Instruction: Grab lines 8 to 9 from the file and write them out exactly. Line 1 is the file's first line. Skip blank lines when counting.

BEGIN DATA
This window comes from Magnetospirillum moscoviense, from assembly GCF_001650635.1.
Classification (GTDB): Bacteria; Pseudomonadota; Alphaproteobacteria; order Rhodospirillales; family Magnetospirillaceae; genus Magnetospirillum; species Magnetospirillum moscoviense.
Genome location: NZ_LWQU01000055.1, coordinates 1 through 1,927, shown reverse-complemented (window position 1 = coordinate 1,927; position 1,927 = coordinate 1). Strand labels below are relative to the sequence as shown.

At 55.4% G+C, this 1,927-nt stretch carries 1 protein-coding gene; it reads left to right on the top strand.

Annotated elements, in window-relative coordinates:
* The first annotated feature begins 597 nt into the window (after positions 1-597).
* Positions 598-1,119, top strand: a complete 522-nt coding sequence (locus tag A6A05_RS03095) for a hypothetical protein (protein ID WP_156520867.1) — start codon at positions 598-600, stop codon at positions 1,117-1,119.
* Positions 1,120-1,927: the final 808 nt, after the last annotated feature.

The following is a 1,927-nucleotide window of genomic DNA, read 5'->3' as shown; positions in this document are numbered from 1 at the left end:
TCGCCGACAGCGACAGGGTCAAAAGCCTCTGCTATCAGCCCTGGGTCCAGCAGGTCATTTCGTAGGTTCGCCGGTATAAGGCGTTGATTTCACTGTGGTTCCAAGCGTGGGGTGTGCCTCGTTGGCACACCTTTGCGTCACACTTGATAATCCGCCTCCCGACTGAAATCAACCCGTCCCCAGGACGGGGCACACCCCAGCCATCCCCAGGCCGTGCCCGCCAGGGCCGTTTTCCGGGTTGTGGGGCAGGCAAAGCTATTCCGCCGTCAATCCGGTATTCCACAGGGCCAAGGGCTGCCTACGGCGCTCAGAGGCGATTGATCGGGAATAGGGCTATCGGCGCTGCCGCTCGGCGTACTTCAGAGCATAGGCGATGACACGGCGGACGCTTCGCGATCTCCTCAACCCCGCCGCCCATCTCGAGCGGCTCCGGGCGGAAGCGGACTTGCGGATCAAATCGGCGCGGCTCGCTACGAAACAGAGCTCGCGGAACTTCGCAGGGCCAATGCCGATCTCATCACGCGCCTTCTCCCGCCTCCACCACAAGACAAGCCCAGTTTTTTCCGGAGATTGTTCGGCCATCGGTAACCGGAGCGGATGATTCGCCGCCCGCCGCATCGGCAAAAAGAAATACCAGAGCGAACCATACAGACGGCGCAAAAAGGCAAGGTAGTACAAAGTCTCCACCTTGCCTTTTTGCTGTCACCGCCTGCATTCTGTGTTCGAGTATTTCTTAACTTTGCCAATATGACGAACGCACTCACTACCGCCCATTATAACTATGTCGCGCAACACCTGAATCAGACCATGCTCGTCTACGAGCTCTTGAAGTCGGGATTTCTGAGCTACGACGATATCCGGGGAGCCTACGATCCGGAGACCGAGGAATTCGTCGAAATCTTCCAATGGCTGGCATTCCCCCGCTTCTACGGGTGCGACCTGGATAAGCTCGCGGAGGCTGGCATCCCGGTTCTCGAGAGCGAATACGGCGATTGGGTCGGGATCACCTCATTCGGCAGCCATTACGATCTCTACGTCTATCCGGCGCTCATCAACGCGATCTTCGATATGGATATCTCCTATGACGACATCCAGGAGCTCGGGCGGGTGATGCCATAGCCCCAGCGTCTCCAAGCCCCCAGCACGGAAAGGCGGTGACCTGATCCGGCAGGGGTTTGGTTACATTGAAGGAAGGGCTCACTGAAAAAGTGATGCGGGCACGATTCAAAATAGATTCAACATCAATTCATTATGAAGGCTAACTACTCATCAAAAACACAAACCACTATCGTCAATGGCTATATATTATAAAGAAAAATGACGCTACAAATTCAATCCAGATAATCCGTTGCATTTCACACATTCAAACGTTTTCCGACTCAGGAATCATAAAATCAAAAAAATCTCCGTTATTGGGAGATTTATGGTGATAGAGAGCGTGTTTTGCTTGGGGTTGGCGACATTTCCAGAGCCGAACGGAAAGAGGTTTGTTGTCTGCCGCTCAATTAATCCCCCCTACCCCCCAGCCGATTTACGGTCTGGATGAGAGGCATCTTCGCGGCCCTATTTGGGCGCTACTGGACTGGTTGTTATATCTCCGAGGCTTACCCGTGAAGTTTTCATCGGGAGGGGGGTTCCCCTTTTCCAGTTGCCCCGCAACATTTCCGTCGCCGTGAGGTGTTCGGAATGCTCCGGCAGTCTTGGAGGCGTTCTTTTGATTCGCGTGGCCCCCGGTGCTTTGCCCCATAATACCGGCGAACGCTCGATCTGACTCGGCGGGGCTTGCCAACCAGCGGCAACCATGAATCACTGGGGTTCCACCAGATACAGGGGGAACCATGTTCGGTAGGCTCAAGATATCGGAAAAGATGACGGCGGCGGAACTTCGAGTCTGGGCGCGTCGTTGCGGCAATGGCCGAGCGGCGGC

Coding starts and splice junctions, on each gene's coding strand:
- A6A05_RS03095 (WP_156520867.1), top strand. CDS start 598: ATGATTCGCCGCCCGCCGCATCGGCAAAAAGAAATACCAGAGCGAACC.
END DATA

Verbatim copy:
* Positions 1,120-1,927: the final 808 nt, after the last annotated feature.

The following is a 1,927-nucleotide window of genomic DNA, read 5'->3' as shown; positions in this document are numbered from 1 at the left end: